Harvey Granat – The Music & Lyrics of Cole Porter

Today, vocalist, raconteur Harvey Granat’s Y Series (Songs and Stories) continues with a salute to the incomparable Cole Porter. Who better to shed light on the life and work of this extraordinary talent than writer/editor/ historian Robert Kimball whose excavating scholarship and wit have gifted us Cole, The Complete Lyrics of Cole Porter and The Unpublished Cole Porter as well as numerous volumes on other seminal composers and lyricists? Granat introduces his guest as one of the very few in the field of whom he’s in awe.


Cole Porter (1891-1964) was “born in the show biz capital of the world, Peru, Indiana,” Granat begins. Unlike other struggling artists of that era, his grandfather’s coal and timber businesses more than amply provided for the family. Though he was expected to be a lawyer, the boy began piano at eight, wrote his first operetta at ten, hundreds of songs at Yale (Including the Bulldog fight ditty), and was finally advised by the Dean of Harvard Law School to “Leave here and write songs.” Thank God.

Granat opens with a rich, resonant version of “From This Moment On” (dropped from Out of This World) in which “hoop-de-doo” sounds organic, followed by the sophisticated “I Concentrate on You,” giving us a glimpse of Porter’s range. The vocalist strolls a bit, looking in faces. We buy it. “See America First,” an attempt, we’re told, “to Americanize Gilbert and Sullivan,” was the artist’s first Broadway show. One prominent review read “See America Last.” At this point, Irving Berlin was trying to get the young man to be himself musically. Later, it would be this humble giant who’d recommended Porter for his first big commission.



With a check from his grandfather, Porter traveled widely abroad, honing the elegant, cosmopolitan, dissipate life he would musicalize with gimlet eye. He met and married Linda Lee Thomas with whom a deep and abiding friendship lasted throughout his life despite innumerable outside liaisons. Revue work followed. By 1929, Porter had three successful shows on Broadway despite The Depression. We sing along with “You Do Something to Me” (Fifty Million Frenchmen). These programs are always happily, partly participatory. Most of the audience inevitably knows lyrics.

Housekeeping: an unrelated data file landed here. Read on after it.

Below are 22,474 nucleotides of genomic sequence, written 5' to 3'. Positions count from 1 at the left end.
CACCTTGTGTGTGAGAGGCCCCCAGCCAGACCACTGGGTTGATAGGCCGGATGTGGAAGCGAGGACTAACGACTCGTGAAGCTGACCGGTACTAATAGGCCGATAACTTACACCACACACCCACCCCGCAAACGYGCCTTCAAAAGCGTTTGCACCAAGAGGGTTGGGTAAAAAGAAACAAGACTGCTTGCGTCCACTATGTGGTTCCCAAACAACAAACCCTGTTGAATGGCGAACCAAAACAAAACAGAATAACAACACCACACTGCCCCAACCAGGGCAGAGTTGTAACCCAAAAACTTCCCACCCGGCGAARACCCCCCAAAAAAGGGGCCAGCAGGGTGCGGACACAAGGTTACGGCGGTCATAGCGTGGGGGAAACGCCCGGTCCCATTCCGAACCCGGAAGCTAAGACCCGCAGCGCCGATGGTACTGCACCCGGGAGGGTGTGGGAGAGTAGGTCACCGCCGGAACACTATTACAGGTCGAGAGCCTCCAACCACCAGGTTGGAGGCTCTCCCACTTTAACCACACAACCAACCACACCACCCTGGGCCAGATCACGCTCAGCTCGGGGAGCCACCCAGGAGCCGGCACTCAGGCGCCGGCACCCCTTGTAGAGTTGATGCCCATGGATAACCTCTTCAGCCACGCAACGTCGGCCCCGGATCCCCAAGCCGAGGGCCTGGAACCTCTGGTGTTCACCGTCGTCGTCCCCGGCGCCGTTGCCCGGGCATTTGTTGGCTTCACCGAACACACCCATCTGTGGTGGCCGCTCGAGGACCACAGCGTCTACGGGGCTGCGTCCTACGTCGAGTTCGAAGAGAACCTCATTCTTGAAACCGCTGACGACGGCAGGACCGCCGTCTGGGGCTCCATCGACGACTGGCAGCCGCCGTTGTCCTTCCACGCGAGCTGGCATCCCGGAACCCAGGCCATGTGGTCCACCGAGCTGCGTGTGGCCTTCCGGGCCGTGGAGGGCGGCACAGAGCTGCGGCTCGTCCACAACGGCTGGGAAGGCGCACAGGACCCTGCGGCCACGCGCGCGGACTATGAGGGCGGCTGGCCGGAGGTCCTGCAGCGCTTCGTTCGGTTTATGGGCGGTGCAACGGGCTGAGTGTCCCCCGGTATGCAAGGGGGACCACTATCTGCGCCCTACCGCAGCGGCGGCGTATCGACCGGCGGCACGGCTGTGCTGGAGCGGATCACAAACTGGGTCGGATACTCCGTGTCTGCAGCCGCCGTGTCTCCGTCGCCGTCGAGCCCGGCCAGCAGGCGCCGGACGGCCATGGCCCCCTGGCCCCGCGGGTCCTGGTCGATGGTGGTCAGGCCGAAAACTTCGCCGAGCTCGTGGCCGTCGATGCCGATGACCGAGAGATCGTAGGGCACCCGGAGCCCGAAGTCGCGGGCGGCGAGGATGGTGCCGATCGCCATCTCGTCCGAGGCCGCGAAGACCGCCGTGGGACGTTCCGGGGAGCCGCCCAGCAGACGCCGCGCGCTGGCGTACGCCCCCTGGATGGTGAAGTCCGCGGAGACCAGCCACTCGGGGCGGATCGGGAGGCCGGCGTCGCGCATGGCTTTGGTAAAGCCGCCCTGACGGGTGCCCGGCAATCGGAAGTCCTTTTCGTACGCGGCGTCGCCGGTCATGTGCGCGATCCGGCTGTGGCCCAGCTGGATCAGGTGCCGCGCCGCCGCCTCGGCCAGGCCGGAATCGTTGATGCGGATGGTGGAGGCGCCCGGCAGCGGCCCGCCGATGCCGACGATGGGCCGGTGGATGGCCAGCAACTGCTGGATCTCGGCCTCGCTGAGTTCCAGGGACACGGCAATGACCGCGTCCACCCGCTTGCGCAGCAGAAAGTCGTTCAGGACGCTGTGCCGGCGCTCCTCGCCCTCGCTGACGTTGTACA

“Let’s Fall in Love” (Paris) once began, Chinks do it/Japs do it/Even Laplanders up in Lap do it…and was corrected. Years later, another change ensued when a part of Porter’s uber-familiar “I Get a Kick Out of You” ran: I shouldn’t care/For nights in the air/That the fair Mrs. Lindbergh goes through… which was written before the famous kidnapping. Lyrics were duly changed. Granat points out internal rhymes. Anything Goes, host to the song, was the first of nine shows that ran in New York over a year. Nine. “Not even Rodgers and Hammerstein topped that,” muses Kimball.


Original Sheet Music for “Anything Goes”

The New Yorkers gave us “Love for Sale,” evidently one of Porter’s favorite songs, which was banned on the radio for 30 years. …Appetizing young love for sale/If you want to buy her/his wares/Follow her/him and climb the stairs… is now sung by both men and women. Hang out with the erudite Robert Kimball and this is the kind of thing one learns. “What Is This Thing Called Love?” arrives with Granat’s heart in his throat. You took my heart– stage whisper: and you threw it away…Lahm’s accompaniment is sigh-worthy.